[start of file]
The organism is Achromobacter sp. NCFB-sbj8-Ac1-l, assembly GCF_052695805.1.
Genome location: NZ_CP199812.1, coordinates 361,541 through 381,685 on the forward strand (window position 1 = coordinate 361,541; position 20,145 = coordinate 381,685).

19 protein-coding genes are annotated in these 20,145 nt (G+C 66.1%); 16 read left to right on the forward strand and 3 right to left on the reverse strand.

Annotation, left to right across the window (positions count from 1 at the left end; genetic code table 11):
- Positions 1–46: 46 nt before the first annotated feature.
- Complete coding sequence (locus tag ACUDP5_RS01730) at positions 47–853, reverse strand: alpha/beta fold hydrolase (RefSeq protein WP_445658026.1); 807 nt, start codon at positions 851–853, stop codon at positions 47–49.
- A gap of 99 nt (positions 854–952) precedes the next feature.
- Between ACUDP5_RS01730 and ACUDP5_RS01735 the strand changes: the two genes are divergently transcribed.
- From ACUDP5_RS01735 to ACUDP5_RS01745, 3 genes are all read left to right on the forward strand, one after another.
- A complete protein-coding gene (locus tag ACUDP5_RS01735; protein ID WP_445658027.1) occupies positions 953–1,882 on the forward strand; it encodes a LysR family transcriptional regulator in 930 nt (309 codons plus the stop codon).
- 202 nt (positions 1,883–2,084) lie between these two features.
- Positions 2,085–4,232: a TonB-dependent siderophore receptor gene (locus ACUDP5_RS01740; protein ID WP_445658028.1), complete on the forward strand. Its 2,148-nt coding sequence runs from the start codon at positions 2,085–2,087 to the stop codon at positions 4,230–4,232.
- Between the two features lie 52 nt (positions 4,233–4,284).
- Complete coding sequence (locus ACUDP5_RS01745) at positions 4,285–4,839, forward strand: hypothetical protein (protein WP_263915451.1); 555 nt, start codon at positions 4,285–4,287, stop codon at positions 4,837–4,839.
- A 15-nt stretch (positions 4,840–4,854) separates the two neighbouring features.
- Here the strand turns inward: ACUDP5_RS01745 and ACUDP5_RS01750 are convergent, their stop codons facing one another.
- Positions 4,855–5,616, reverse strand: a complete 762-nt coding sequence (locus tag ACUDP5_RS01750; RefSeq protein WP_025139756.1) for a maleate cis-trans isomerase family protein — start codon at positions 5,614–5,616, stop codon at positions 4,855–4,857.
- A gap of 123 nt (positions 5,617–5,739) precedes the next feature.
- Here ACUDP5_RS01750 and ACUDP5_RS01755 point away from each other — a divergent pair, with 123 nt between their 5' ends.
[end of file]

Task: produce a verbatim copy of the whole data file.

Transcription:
The organism is Achromobacter sp. NCFB-sbj8-Ac1-l, assembly GCF_052695805.1.
Genome location: NZ_CP199812.1, coordinates 361,541 through 381,685 on the forward strand (window position 1 = coordinate 361,541; position 20,145 = coordinate 381,685).

19 protein-coding genes are annotated in these 20,145 nt (G+C 66.1%); 16 read left to right on the forward strand and 3 right to left on the reverse strand.

Annotation, left to right across the window (positions count from 1 at the left end; genetic code table 11):
- Positions 1–46: 46 nt before the first annotated feature.
- Complete coding sequence (locus tag ACUDP5_RS01730) at positions 47–853, reverse strand: alpha/beta fold hydrolase (RefSeq protein WP_445658026.1); 807 nt, start codon at positions 851–853, stop codon at positions 47–49.
- A gap of 99 nt (positions 854–952) precedes the next feature.
- Between ACUDP5_RS01730 and ACUDP5_RS01735 the strand changes: the two genes are divergently transcribed.
- From ACUDP5_RS01735 to ACUDP5_RS01745, 3 genes are all read left to right on the forward strand, one after another.
- A complete protein-coding gene (locus tag ACUDP5_RS01735; protein ID WP_445658027.1) occupies positions 953–1,882 on the forward strand; it encodes a LysR family transcriptional regulator in 930 nt (309 codons plus the stop codon).
- 202 nt (positions 1,883–2,084) lie between these two features.
- Positions 2,085–4,232: a TonB-dependent siderophore receptor gene (locus ACUDP5_RS01740; protein ID WP_445658028.1), complete on the forward strand. Its 2,148-nt coding sequence runs from the start codon at positions 2,085–2,087 to the stop codon at positions 4,230–4,232.
- Between the two features lie 52 nt (positions 4,233–4,284).
- Complete coding sequence (locus ACUDP5_RS01745) at positions 4,285–4,839, forward strand: hypothetical protein (protein WP_263915451.1); 555 nt, start codon at positions 4,285–4,287, stop codon at positions 4,837–4,839.
- A 15-nt stretch (positions 4,840–4,854) separates the two neighbouring features.
- Here the strand turns inward: ACUDP5_RS01745 and ACUDP5_RS01750 are convergent, their stop codons facing one another.
- Positions 4,855–5,616, reverse strand: a complete 762-nt coding sequence (locus tag ACUDP5_RS01750; RefSeq protein WP_025139756.1) for a maleate cis-trans isomerase family protein — start codon at positions 5,614–5,616, stop codon at positions 4,855–4,857.
- A gap of 123 nt (positions 5,617–5,739) precedes the next feature.
- Here ACUDP5_RS01750 and ACUDP5_RS01755 point away from each other — a divergent pair, with 123 nt between their 5' ends.